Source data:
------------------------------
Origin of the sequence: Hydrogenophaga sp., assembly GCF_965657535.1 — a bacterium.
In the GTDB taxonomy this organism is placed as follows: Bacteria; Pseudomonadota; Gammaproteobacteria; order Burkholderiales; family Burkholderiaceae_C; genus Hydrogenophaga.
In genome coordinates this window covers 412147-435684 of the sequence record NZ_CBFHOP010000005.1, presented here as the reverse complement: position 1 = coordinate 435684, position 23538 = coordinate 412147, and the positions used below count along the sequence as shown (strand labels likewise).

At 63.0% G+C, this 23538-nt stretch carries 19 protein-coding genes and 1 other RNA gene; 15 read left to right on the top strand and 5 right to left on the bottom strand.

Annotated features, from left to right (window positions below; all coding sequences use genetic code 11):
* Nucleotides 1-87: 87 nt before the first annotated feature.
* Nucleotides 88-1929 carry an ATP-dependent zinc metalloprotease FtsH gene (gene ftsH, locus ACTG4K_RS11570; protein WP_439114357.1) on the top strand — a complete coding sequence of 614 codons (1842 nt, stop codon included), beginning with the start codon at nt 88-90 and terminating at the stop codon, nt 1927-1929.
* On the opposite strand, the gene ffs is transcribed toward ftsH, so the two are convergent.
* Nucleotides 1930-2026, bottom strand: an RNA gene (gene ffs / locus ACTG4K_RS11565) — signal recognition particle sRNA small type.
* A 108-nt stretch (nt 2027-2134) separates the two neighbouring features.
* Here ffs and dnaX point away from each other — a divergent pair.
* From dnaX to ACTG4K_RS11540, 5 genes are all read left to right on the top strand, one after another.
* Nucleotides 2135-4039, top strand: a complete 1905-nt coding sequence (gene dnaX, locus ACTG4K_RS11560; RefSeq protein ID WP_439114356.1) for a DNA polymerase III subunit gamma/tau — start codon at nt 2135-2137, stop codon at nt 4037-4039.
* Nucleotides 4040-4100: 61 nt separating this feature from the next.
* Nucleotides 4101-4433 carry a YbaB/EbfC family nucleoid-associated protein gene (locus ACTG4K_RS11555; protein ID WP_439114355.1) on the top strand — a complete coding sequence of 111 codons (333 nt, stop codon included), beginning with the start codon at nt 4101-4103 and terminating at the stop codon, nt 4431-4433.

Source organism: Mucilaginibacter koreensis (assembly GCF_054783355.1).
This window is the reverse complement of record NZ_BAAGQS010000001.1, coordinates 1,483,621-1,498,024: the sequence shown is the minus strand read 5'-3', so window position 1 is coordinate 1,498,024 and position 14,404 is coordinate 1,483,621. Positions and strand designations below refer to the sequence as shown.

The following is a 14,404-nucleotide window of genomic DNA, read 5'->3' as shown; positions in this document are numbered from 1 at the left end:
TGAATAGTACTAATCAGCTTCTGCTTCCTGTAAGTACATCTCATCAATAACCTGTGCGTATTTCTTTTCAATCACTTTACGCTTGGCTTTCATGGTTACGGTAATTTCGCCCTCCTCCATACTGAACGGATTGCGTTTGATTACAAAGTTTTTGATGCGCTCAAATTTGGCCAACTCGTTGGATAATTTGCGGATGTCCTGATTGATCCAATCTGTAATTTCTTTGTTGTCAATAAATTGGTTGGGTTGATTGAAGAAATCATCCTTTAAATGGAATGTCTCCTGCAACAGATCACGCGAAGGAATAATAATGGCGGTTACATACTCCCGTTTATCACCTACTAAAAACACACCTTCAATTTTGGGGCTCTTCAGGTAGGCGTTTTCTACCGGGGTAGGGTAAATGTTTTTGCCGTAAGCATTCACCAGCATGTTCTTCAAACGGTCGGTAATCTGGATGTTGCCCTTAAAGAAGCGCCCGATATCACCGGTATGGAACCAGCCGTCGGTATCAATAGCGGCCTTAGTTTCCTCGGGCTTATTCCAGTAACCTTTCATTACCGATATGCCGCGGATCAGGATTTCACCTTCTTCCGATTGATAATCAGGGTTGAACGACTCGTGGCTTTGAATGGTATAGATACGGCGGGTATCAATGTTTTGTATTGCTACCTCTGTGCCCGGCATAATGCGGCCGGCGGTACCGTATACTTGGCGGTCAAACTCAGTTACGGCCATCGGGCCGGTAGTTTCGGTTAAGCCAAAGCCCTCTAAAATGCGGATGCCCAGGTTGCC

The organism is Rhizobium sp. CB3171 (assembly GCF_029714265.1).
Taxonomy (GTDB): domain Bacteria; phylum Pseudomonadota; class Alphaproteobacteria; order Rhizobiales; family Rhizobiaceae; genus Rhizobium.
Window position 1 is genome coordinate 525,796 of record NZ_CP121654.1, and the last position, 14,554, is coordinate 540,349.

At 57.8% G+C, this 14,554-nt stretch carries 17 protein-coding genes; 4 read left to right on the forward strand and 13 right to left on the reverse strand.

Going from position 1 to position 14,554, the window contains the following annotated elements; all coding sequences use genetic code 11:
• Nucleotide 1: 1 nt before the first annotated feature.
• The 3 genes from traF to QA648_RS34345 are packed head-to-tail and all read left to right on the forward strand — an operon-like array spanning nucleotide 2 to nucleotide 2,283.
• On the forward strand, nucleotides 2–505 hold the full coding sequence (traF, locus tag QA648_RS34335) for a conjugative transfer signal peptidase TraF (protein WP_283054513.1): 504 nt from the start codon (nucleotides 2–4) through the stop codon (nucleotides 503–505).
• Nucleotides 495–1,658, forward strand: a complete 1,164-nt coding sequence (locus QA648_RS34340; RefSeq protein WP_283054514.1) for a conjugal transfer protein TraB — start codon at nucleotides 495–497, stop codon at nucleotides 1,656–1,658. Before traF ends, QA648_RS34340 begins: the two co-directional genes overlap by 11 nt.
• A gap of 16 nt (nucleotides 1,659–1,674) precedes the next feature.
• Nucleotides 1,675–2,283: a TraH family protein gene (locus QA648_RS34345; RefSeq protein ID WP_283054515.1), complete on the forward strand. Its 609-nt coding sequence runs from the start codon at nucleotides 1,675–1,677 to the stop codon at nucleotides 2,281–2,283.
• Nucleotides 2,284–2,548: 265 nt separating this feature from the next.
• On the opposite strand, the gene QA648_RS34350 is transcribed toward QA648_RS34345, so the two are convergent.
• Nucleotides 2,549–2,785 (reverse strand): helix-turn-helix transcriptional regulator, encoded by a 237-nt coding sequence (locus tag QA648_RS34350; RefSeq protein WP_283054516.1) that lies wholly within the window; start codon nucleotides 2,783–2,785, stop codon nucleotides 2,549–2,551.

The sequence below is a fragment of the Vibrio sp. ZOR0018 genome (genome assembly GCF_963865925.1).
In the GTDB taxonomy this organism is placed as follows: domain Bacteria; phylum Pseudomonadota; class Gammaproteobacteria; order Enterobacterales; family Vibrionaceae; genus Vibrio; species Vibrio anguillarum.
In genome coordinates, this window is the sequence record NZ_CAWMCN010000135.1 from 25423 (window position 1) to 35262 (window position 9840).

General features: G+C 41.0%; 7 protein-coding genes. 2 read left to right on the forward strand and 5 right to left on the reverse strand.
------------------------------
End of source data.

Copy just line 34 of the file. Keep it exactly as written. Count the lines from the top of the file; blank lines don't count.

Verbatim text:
The sequence below is a fragment of the Vibrio sp. ZOR0018 genome (genome assembly GCF_963865925.1).